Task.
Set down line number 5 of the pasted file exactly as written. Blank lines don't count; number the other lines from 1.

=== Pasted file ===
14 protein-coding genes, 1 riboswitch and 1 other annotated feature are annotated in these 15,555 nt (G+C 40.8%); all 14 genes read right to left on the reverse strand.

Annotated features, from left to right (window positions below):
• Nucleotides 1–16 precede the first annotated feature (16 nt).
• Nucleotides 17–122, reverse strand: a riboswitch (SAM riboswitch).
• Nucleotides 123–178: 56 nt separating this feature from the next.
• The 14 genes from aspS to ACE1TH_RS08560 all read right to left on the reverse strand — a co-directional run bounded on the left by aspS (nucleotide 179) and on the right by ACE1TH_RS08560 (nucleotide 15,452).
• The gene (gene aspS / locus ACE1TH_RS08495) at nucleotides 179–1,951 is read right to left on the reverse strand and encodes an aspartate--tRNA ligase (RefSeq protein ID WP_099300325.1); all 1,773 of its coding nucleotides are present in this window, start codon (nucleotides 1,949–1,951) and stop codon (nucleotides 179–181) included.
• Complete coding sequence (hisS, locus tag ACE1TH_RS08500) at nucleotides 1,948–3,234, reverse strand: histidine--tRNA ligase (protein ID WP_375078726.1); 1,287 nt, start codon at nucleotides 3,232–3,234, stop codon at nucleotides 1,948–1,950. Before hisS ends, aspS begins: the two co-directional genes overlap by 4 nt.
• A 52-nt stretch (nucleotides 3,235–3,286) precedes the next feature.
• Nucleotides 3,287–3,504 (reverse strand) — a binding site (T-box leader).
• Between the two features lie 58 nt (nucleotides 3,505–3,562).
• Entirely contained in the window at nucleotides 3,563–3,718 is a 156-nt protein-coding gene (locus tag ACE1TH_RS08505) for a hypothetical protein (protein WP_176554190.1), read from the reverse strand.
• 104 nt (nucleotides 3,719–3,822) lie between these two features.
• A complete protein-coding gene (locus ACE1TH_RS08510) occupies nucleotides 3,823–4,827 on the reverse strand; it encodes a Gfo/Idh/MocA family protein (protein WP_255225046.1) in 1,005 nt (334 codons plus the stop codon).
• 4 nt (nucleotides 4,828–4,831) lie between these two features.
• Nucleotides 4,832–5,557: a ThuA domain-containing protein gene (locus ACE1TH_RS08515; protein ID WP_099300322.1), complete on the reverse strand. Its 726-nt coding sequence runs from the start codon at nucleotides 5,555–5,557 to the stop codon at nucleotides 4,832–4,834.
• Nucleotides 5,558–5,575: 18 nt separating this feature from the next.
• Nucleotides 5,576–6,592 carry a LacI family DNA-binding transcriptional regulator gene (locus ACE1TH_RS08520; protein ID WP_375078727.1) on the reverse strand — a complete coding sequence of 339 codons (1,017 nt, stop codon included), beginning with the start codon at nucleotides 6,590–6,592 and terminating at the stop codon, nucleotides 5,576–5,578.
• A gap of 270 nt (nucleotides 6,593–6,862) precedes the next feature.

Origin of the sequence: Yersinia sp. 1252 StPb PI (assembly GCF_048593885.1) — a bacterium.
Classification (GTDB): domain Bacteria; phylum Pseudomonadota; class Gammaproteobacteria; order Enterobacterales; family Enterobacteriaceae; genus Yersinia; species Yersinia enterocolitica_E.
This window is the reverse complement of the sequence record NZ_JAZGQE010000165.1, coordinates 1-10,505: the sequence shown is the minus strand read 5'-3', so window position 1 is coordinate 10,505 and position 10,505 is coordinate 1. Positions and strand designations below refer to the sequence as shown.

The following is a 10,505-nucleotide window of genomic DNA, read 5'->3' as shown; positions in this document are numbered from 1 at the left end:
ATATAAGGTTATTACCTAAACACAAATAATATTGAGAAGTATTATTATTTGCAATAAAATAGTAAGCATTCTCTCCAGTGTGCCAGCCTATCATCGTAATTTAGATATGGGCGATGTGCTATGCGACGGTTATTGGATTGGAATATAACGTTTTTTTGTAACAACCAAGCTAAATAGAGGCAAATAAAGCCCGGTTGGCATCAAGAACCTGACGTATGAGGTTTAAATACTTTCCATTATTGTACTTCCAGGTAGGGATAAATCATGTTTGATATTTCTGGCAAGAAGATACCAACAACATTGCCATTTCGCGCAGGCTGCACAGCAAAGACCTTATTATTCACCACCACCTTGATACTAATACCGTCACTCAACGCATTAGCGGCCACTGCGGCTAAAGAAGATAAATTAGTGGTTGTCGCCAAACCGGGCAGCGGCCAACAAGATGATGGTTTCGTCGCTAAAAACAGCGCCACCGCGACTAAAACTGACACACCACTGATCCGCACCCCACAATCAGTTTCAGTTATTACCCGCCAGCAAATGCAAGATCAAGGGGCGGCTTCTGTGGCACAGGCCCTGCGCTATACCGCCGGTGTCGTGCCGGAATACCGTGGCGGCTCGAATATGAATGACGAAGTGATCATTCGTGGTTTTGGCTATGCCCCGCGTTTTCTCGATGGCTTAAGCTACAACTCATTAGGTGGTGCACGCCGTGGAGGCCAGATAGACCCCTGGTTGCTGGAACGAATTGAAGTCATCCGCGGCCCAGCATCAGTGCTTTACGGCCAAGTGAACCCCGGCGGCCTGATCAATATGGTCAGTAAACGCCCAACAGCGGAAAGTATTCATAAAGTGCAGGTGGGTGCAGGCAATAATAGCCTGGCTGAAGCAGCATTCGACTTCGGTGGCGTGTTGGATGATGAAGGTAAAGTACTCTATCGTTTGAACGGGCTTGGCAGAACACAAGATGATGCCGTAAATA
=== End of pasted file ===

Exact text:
• Nucleotides 123–178: 56 nt separating this feature from the next.